This morning I got up as usual around 5.30 and started work on the blog, writing something to appear before next Sunday, when Time Team is showing one of my sites. At 6.30, as soon as there was enough light, I checked the ewes. All was peace. I returned to my desk. Had breakfast. After breakfast I fed the ewes. Then, at 11.00, as I was forking through some hay, a young ewe, to judge from her ear-tag number, she’s one of the 2009 crop, walked towards me. There was something about the way she held her head that aroused my suspicions. So as she passed, I looked at her back end. Two front legs were sticking out. I reached into my shirt pocket for my phone to call Maisie, but I’d left it on the breakfast table. Muttering something rude under my breath, I gathered up a couple of hurdles and steered her into a temporary pen. Then I spread some fresh straw and filled her a bucket of water. She munched straw contentedly, as if nothing was protruding from her hind quarters.
I sprinted indoors and bellowed for Maisie who was on the phone to an archaeologist somewhere. She hung up and joined me five minutes later out in the barn. I held the ewe while Maisie gently massaged her vagina to help it dilate. Then I rubbed some of the hormone-rich liquids from her back end around her nose. This worked and soon she was starting to push and was licking her lips frantically. The hormone also stimulates the let-down reflex that produces milk. Meanwhile Maisie, who unlike me has tiny hands, had managed to work out why there were just legs and no head protruding. Two lambs were tangled together and had jammed. So she pushed one back and gently pulled on the other’s legs, while I poured on liberal quantities of lubricant. Out came a small male lamb.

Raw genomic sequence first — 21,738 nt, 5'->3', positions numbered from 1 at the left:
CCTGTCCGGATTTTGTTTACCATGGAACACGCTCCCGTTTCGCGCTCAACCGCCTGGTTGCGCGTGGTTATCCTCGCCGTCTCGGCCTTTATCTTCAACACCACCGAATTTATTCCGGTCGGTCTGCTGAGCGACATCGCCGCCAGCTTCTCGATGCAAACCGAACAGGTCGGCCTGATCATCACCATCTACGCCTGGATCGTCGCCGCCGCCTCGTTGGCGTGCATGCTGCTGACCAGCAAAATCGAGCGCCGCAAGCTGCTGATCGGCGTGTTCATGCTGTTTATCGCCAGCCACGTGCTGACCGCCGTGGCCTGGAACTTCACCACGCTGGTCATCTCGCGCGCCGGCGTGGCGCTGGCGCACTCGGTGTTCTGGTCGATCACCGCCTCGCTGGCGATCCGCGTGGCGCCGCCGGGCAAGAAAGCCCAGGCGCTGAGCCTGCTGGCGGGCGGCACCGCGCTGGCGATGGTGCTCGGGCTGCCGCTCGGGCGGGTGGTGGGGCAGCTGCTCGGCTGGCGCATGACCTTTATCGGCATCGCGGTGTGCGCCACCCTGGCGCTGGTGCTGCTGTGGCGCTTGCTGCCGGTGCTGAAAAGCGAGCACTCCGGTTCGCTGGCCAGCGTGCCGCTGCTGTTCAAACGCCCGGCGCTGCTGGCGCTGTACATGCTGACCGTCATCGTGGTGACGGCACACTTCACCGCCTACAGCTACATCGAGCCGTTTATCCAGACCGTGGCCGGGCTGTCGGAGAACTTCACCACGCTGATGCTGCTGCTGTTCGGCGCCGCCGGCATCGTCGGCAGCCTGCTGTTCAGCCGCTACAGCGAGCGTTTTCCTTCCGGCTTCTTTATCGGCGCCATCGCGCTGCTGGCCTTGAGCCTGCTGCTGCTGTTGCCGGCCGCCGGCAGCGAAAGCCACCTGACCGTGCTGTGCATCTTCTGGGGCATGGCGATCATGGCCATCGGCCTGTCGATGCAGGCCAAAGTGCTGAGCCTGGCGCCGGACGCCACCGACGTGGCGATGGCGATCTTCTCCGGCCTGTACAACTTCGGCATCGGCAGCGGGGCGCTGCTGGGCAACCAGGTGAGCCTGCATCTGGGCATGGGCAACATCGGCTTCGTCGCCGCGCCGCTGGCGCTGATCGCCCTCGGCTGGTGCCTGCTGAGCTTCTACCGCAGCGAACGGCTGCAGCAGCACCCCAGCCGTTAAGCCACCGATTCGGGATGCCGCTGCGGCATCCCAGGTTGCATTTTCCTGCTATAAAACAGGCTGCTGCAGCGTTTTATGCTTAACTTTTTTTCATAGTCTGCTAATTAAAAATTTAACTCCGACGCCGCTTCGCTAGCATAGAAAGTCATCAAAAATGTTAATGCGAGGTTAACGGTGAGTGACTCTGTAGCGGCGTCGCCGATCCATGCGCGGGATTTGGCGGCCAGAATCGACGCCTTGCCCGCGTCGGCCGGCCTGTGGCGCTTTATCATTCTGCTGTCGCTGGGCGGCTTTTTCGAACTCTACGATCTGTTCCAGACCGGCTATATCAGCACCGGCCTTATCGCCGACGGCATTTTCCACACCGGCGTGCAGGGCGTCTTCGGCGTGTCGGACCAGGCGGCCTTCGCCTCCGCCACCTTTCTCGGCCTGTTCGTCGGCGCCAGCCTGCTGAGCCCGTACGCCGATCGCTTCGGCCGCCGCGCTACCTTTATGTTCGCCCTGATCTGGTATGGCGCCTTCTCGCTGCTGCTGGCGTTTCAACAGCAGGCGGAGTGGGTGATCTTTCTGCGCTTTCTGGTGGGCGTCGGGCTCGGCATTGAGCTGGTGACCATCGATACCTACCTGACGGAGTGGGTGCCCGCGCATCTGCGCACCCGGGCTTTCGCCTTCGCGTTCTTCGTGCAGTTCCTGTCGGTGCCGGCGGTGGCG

Then a female, which the ewe immediately set about licking. Soon both lambs were spotless white. Then, almost as an afterthought she podded-out a second male, which we whisked away to the heat lamps and the bottle bar. It’s very unusual indeed for a first-lamber to have triplets and she almost certainly wouldn’t have had enough milk to feed all three, so it’s safest to remove one and raise it on a bottle. Sometimes we manage to adopt a triplet to a ewe who has lost a lamb, but it isn’t always successful. So these days we tend to play safe and raise them on bottles. Later they’ll graduate to a semi-automatic milk bar.
The first lamb is officially expected next Sunday, which will be precisely 21 weeks (the usual gestation period) after the tups (rams) went in to the ewes, back in early October. So our first-time lamber is a remarkable mother: three lambs, four days early. They’re not very large, but they’re alive, active and she’s certainly got enough milk for two. Not a bad for a beginner. So now the lambing routine starts and one of us must check the barn every hour from now until the last lamb, which could be as late as Easter Day. Anyhow, who needs sleep?